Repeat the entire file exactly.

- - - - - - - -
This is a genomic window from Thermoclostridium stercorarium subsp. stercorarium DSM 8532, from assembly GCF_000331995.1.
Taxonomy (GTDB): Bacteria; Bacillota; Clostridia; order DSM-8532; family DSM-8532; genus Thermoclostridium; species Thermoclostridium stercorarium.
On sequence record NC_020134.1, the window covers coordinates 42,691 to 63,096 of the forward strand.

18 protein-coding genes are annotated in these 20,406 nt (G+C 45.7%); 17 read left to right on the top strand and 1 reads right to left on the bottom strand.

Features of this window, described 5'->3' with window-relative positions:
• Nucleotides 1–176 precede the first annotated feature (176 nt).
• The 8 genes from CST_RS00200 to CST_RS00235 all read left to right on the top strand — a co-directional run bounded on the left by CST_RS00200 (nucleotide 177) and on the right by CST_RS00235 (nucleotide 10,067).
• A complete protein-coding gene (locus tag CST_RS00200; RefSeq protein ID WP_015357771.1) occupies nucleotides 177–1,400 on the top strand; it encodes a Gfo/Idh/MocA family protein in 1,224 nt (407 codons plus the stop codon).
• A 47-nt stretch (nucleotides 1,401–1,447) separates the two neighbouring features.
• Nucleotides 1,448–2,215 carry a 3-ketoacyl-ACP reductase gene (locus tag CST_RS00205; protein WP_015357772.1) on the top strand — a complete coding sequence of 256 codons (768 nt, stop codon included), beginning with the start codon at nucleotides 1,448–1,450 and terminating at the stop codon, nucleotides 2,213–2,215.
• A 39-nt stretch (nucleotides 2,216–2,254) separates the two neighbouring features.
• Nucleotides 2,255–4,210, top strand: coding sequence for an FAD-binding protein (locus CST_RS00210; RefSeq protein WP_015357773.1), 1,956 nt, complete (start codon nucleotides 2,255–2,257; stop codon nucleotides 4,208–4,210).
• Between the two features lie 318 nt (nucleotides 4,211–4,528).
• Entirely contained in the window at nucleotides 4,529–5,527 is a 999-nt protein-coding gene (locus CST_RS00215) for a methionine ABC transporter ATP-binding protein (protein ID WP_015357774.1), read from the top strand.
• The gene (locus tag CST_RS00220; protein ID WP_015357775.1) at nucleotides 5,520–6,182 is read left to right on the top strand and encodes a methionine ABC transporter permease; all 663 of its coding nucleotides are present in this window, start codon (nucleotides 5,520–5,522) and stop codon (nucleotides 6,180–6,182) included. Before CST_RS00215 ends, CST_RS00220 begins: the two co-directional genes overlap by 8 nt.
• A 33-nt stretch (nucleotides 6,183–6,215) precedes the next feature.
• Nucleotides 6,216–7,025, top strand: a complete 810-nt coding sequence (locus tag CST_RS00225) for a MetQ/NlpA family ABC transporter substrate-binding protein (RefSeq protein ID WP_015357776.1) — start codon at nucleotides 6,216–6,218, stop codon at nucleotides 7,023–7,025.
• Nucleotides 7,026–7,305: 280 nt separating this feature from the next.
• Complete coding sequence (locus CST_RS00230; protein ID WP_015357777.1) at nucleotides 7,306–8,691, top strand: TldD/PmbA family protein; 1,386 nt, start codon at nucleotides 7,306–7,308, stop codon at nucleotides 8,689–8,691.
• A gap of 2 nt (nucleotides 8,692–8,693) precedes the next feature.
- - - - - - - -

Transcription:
This is a genomic window from Thermoclostridium stercorarium subsp. stercorarium DSM 8532, from assembly GCF_000331995.1.
Taxonomy (GTDB): Bacteria; Bacillota; Clostridia; order DSM-8532; family DSM-8532; genus Thermoclostridium; species Thermoclostridium stercorarium.
On sequence record NC_020134.1, the window covers coordinates 42,691 to 63,096 of the forward strand.

18 protein-coding genes are annotated in these 20,406 nt (G+C 45.7%); 17 read left to right on the top strand and 1 reads right to left on the bottom strand.

Features of this window, described 5'->3' with window-relative positions:
• Nucleotides 1–176 precede the first annotated feature (176 nt).
• The 8 genes from CST_RS00200 to CST_RS00235 all read left to right on the top strand — a co-directional run bounded on the left by CST_RS00200 (nucleotide 177) and on the right by CST_RS00235 (nucleotide 10,067).
• A complete protein-coding gene (locus tag CST_RS00200; RefSeq protein ID WP_015357771.1) occupies nucleotides 177–1,400 on the top strand; it encodes a Gfo/Idh/MocA family protein in 1,224 nt (407 codons plus the stop codon).
• A 47-nt stretch (nucleotides 1,401–1,447) separates the two neighbouring features.
• Nucleotides 1,448–2,215 carry a 3-ketoacyl-ACP reductase gene (locus tag CST_RS00205; protein WP_015357772.1) on the top strand — a complete coding sequence of 256 codons (768 nt, stop codon included), beginning with the start codon at nucleotides 1,448–1,450 and terminating at the stop codon, nucleotides 2,213–2,215.
• A 39-nt stretch (nucleotides 2,216–2,254) separates the two neighbouring features.
• Nucleotides 2,255–4,210, top strand: coding sequence for an FAD-binding protein (locus CST_RS00210; RefSeq protein WP_015357773.1), 1,956 nt, complete (start codon nucleotides 2,255–2,257; stop codon nucleotides 4,208–4,210).
• Between the two features lie 318 nt (nucleotides 4,211–4,528).
• Entirely contained in the window at nucleotides 4,529–5,527 is a 999-nt protein-coding gene (locus CST_RS00215) for a methionine ABC transporter ATP-binding protein (protein ID WP_015357774.1), read from the top strand.
• The gene (locus tag CST_RS00220; protein ID WP_015357775.1) at nucleotides 5,520–6,182 is read left to right on the top strand and encodes a methionine ABC transporter permease; all 663 of its coding nucleotides are present in this window, start codon (nucleotides 5,520–5,522) and stop codon (nucleotides 6,180–6,182) included. Before CST_RS00215 ends, CST_RS00220 begins: the two co-directional genes overlap by 8 nt.
• A 33-nt stretch (nucleotides 6,183–6,215) precedes the next feature.
• Nucleotides 6,216–7,025, top strand: a complete 810-nt coding sequence (locus tag CST_RS00225) for a MetQ/NlpA family ABC transporter substrate-binding protein (RefSeq protein ID WP_015357776.1) — start codon at nucleotides 6,216–6,218, stop codon at nucleotides 7,023–7,025.
• Nucleotides 7,026–7,305: 280 nt separating this feature from the next.
• Complete coding sequence (locus CST_RS00230; protein ID WP_015357777.1) at nucleotides 7,306–8,691, top strand: TldD/PmbA family protein; 1,386 nt, start codon at nucleotides 7,306–7,308, stop codon at nucleotides 8,689–8,691.
• A gap of 2 nt (nucleotides 8,692–8,693) precedes the next feature.